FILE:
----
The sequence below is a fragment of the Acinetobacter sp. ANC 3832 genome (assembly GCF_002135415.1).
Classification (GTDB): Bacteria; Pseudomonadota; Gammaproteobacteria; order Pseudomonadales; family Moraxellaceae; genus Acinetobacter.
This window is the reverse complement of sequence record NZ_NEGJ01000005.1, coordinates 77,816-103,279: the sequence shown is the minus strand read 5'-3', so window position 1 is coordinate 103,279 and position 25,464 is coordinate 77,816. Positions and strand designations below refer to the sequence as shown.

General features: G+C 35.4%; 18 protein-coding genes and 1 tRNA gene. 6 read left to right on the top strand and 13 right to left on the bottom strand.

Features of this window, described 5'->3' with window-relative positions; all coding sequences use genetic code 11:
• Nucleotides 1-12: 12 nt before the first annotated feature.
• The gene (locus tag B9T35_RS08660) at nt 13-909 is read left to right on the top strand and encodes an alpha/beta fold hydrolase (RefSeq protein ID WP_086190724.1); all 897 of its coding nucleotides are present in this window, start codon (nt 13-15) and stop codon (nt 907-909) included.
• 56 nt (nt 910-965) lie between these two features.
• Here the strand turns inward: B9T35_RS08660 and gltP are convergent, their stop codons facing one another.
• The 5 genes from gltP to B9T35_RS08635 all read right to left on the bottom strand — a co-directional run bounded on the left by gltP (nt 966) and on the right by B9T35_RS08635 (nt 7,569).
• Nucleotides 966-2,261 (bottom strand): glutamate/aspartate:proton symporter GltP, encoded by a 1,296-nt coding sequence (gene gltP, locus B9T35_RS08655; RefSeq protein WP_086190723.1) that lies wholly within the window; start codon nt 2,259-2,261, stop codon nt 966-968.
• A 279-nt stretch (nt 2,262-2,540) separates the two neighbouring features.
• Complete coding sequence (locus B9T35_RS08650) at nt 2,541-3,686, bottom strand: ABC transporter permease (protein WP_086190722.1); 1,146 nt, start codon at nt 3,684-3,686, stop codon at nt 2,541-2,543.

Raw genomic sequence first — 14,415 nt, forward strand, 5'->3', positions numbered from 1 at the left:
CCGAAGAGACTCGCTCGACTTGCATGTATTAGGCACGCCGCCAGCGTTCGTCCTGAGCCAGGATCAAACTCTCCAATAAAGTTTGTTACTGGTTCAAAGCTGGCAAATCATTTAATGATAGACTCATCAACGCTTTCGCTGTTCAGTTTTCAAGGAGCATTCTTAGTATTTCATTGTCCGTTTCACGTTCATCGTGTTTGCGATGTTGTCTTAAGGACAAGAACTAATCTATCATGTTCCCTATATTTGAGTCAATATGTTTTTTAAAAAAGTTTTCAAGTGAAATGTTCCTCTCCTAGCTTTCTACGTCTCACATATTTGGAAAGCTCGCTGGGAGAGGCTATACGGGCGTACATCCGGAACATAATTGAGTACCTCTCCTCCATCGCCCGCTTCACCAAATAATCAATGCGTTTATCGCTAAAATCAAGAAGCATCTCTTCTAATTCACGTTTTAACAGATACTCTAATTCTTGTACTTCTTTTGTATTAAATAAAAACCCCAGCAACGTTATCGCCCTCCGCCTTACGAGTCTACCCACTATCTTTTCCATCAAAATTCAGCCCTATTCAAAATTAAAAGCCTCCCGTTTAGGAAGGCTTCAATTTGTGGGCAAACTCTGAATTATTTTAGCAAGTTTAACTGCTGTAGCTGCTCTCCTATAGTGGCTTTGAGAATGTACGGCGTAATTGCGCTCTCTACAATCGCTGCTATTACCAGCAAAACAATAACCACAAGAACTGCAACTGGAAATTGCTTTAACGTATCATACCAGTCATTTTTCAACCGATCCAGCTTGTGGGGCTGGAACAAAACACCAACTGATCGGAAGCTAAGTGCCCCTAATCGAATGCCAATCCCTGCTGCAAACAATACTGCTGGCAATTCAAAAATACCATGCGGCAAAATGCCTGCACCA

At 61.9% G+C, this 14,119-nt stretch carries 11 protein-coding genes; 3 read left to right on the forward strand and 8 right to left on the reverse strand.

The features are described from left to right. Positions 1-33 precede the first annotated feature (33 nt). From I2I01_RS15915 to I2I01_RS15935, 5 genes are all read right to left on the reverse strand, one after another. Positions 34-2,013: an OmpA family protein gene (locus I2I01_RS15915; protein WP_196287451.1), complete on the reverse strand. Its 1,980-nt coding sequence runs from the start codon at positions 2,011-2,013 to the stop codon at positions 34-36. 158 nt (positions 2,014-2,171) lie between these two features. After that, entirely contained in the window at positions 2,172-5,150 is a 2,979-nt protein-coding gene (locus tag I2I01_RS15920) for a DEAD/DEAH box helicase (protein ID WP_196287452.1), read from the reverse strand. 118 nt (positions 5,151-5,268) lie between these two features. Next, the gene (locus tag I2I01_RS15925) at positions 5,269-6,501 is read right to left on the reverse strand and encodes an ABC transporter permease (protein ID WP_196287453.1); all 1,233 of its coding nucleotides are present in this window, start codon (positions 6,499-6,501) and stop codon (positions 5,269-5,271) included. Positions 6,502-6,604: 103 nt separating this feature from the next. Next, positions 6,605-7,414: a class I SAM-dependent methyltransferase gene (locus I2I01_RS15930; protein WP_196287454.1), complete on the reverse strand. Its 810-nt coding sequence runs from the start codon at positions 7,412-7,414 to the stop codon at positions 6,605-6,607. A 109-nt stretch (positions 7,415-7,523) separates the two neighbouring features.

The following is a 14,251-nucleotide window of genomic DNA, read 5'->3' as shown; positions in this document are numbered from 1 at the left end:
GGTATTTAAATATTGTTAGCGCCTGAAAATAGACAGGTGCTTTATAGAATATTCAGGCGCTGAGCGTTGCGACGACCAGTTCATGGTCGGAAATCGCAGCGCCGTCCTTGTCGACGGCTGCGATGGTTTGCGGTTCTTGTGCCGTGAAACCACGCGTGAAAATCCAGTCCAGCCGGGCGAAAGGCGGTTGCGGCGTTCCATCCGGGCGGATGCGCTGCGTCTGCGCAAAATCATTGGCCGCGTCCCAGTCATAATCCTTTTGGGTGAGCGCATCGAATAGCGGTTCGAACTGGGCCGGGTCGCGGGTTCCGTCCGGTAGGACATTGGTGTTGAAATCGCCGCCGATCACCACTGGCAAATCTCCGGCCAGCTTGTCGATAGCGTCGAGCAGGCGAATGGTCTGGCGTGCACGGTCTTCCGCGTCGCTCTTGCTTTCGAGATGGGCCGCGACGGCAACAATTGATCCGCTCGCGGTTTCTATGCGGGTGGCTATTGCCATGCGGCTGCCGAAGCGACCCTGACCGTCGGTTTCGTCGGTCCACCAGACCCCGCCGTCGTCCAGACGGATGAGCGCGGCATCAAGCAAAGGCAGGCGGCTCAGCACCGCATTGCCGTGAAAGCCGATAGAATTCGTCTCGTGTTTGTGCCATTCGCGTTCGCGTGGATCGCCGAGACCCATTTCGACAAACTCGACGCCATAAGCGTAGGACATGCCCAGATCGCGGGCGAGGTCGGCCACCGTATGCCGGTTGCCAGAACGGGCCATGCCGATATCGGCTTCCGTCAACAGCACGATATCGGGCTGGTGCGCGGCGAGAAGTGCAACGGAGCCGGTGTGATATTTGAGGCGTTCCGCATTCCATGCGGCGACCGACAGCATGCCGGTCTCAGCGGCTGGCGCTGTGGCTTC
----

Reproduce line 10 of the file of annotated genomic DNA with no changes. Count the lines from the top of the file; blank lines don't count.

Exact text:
• The 5 genes from gltP to B9T35_RS08635 all read right to left on the bottom strand — a co-directional run bounded on the left by gltP (nt 966) and on the right by B9T35_RS08635 (nt 7,569).